Bearing in mind the appeal rights are set forth in Article 25(2) and Article 23(7)(c), we looked at our time limits for challenging the latest attempt by Nadia to enforce the foreign child support order in North Carolina.

Unfortunately, Henry hadn’t actually made his appointment to see us until two months following service of the documents upon him. So, the appeal deadlines enumerated in the Hague Convention on the Recovery of International Child Support had been missed.

5. International Enforcement of Child


We at Culbertson & Associates then began to research North Carolina law on the maximum period to which an International Child Support order might apply.

Per North Carolina General Statute 1-52(2) and case law cited in Lee, North Carolina Family Law, child support cannot be set retroactively any further back than three years prior to the filing of the Complaint for Child Support. The application for International Child Support in Henry’s case, as noted, was not filed until May 31, 2019, in the most recent iteration, which would mean that the court cannot go back any further than May 321, 2016 in setting retroactive child support.

Further, retroactive child support in both North Carolina and in North Carolina’s enforcement of International Child Support Orders can be set by two standards: the amounts that were actually expended on the child’s behalf or the amount set forth in the North Carolina Child Support Guidelines.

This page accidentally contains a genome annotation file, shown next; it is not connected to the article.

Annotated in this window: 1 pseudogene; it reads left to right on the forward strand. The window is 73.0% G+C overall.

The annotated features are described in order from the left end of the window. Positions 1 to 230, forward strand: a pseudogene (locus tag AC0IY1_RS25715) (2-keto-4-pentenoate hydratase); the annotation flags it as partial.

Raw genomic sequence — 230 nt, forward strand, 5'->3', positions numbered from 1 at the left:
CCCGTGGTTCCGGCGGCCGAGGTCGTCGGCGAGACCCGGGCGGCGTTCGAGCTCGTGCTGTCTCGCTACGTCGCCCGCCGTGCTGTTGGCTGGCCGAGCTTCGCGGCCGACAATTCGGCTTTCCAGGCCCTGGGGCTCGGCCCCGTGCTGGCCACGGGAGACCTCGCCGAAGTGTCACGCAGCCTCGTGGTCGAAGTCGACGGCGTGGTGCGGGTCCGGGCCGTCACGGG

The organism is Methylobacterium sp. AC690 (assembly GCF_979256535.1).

Is this the Best Way to Defend Against an International Child Support Order?

We at Culbertson & Associates thought we had found the answer. Not so fast. Careful international lawyers will always cross-reference the applicable international law repeatedly. So, we then went back to the Hague Convention on the Recovery of International Child Support. Towards the end of that long Convention, Article 32(5) provides as follows:

Any limitation on the period for which arrears may be enforced shall be determined either by the law of the State of origin of the decision or by the law of the State addressed, whichever provides for the longer limitation period.”

Thus, it looked as if the three years North Carolina limitation on child support arrearages might be in serious jeopardy. Who knows what the Czech limitation is?

Culbertson & Associates for International Child Support Cases

At Culbertson & Associates, it is our job to know. We find these things out. Stay tuned to the answer to Henry’s case and whether North Carolina Child Support Law trumps the law of the Czech Republic as set forth in the Hague Convention on the Recovery of International Child Support.

Culbertson & Associates
315 Spring Garden St., Suite 300
Greensboro, NC 27401
Office: (336) 272-4299
Fax: (336) 272-2688